here for PDF format
of Meeting with Art Rolnick
Civic Caucus, 8301
Creekside Circle, Bloomington, MN 55437
Thursday, January 3,
Johnson, chair; Chuck Clay, Paul Gilje, Jim Hetland, John Mooty (by
phone), Jim Olson (by phone), Wayne Popham (by phone), and John Rollwagen
J. Rolnick, senior vice president and director of research, Federal
Reserve Bank of
Context of the meeting--The
Civic Caucus has been deeply concerned about the need for Minnesota
lawmakers to overcome politically partisan divisions and take the lead on
addressing critical issues facing the state. Comments by leaders seem to
indicate real potential that they could develop consensus on early
childhood development. Today the Civic Caucus is receiving background on
that issue from one of its strongest advocates, Arthur Rolnick.
Introduction and welcome--Verne
and Paul introduced Rolnick, who has devised a plan for market-based
scholarships for at-risk children from pre-natal to age five. Rolnick's
essays on public policy issues, including "The Economics of Early
Childhood Development" have gained national attention. He is senior vice
president and director of research at the Federal Reserve Bank of
Minneapolis and an associate economist with the Federal Open Market
Committee. He serves on several nonprofit boards, including the Minnesota
Council on Economic Education, greater Twin Cities United Way,
Citizens League, and Ready 4 K, an advocacy organization for early
childhood development. He has bachelor's and master's degrees from Wayne
State University, Detroit, MI, and a doctorate in economics from the University
Comments and discussion--During
Rolnick's comments and in discussion with the Civic Caucus the following
points were raised:
1. Distribution of background
materials--Rolnick distributed three handouts:
a. An article from January 2008 Twin Cities
Business "Saving the Future", discussing the connection between the
next generation of workers and early childhood development for at-risk
b. An article discussing the Minnesota Early
Learning Foundation (MELF) in Community Dividend, Issue 4, 2007,
published by the Community Affairs Department of the Federal Reserve Bank
c. A brochure that is just being distributed now,
announcing early childhood scholarships from MELF for low-income families
in a part of St. Paul north of University Avenue , between Lexington
Avenue and I-35E, known as the Frogtown and North End neighborhoods.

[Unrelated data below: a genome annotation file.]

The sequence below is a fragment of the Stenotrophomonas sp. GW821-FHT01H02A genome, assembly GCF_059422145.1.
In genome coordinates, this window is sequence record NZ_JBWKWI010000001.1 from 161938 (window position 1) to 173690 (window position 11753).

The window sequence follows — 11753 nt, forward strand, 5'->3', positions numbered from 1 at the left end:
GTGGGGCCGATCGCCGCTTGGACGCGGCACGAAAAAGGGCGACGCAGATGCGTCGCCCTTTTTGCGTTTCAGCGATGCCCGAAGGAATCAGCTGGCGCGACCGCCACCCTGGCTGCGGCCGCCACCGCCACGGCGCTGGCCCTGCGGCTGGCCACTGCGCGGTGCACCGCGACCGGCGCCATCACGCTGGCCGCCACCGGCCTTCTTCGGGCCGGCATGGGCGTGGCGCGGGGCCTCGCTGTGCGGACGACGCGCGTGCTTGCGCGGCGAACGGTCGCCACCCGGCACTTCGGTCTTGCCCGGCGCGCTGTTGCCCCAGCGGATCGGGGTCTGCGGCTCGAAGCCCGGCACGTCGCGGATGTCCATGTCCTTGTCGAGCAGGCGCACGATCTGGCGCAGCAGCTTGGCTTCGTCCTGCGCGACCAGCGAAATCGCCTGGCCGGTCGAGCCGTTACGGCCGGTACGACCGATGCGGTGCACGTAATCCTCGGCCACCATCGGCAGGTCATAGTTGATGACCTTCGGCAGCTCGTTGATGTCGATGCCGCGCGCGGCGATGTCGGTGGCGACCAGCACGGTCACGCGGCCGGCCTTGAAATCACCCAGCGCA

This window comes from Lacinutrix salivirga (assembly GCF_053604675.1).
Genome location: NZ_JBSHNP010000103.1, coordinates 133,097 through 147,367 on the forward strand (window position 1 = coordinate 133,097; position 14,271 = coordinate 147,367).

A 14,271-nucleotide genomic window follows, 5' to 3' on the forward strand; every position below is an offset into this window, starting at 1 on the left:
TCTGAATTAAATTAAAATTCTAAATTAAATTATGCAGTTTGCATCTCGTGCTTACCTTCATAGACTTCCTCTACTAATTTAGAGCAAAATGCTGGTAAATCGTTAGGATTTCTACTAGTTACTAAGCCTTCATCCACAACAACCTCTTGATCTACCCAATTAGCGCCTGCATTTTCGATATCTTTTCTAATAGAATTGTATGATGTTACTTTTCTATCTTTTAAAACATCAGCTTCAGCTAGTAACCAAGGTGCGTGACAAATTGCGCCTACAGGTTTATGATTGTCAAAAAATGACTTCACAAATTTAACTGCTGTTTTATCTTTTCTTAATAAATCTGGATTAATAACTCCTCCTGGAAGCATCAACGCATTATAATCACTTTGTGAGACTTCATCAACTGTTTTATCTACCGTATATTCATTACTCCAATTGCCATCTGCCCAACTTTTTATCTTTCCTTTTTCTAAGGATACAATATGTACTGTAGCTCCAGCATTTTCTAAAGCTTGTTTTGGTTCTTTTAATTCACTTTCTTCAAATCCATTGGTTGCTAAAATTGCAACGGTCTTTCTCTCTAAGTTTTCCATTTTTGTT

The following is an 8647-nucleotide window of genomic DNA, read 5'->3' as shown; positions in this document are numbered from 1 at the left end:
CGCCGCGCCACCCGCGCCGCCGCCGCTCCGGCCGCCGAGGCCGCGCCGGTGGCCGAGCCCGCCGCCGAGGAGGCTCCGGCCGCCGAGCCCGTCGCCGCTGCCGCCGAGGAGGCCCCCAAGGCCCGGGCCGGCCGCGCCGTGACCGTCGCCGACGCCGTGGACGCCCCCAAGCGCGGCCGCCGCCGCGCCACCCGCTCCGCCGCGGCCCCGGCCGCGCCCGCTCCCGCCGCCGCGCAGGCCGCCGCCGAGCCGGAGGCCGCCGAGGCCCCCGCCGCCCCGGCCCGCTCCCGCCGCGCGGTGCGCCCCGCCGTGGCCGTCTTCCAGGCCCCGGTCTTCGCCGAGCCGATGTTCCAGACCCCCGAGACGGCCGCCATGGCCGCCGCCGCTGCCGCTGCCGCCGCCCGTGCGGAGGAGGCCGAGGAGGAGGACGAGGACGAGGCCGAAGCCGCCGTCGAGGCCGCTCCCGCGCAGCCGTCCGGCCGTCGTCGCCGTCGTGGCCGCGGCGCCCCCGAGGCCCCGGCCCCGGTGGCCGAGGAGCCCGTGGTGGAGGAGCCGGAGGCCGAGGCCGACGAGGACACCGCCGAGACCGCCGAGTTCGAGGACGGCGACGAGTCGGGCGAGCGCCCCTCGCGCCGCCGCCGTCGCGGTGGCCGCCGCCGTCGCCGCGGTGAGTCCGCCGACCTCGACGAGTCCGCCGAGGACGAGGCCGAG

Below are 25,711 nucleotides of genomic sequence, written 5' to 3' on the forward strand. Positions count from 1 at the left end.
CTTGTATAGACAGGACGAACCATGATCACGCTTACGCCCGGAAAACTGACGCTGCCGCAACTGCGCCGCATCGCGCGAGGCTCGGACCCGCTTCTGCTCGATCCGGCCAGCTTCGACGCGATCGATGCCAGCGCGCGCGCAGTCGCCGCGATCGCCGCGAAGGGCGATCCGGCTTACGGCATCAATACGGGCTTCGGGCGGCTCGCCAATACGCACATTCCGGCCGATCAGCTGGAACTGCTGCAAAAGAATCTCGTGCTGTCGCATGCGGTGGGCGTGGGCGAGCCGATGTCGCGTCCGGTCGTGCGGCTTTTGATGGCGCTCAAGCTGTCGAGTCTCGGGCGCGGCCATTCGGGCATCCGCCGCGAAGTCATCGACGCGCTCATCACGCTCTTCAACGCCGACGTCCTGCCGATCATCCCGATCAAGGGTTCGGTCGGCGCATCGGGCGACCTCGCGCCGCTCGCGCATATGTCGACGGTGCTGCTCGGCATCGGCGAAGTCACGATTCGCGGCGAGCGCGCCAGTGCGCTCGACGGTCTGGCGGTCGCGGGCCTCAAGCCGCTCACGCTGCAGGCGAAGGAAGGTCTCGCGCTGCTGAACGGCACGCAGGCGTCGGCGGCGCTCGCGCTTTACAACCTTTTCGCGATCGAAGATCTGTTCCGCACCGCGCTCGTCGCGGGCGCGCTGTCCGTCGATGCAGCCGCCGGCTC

2. Background on (MELF)--MELF
is a private, non-profit organization, whose board of directors includes
CEOs from large companies, including Cargill, Best Buy, and Blue Cross
Blue Shield of Minnesota. Its executive director is Duane Benson, former
legislator and former head of the Minnesota Business Partnership.
Working with parents and at-risk children from before birth to
age five is the most cost-effective approach to assuring that children
from low-income families are ready for kindergarten, Rolnick said.
A key part of MELF is empowering parents, he said. Working
with mentors, parents are fully in charge of where scholarship money--up
to $13,000 a year--will be spent.
3. Private funding--MELF
has raised $30 million privately to cover costs of scholarships for the
Frogtown-North End demonstration, Rolnick said. Already MELF is being
contacted by national organizations, including foundations associated with
Bill Gates and Warren Buffett, plus a half-dozen governors around the
nation. Among cities interested are Omaha, Sioux Falls,
Hartford and Seattle. These areas are anxious to follow MELF's progress.
4. Keys to success--Rolnick
said his research has demonstrated that keys to success are (a) to start
early, before birth as necessary to give help to parents, (b) to make sure
parents are engaged at all steps in the process, including the right to
choose where the scholarship money is invested, and (c) to start with the
at-risk population. Working with this population offers the greatest
return on investment.
5. A $2 billion endowment is
sought--Rolnick said that Minnesota
needs a $2 billion endowment for early childhood development scholarships
for at-risk children. This approach will assure that the program
continues in perpetuity. Such an investment offers vastly more benefits
to the economy than comparable investments in sports stadiums, he said.
6. Data demonstrates substantial
return on investment--Rolnick
described a study conducted by the Highscope/Perry Preschool Study in
Ypsilanti, MI, which tracked 123 low-income African-Americans over 40
years, beginning when the individuals were three and four years old. For
five years in the mid-1960s, teachers worked with the children closely and
visited them once each week in their homes. The study demonstrated that
the children who received extra attention were more likely to graduate,
had lower crime rates, and had a higher income than their peers who didn't
He said the Highscope/Perry study report demonstrated that for
every dollar invested, $17 was returned on the investment. That figure
was calculated as money saved because the public didn't have to
incarcerate or remediate the formerly at-risk people, and money earned
because they got jobs and paid taxes.
demonstration now under way--Parents
in the Frogtown-North End area of St. Paul
now are receiving information and being invited to apply for
scholarships. Several organizations are gearing up as potential vendors,
including Montessori, Head Start, New Horizons, and the St. Paul
school system. Rolnick expects more vendors to appear.
A key requirement of vendors, he said, is that all children
who participate will be expected to pass a school readiness test given to
all four-year-olds. Currently about 50 percent of at-risk children pass
that test, he said. Vendors will be free to try different approaches for
In the first year 1,200 scholarships will be available, he
said, divided approximately as follows: 400 for pre-natal; 400 for
three-year-olds for two-year scholarships, and 400 for four-year-olds for
The pre-natal program will involve public health nurses who
will meet regularly with mothers, before and after birth, helping them
with diet and other aspects of care, including on-going interaction with
8. Staying free from political
and bureaucratic interference--MELF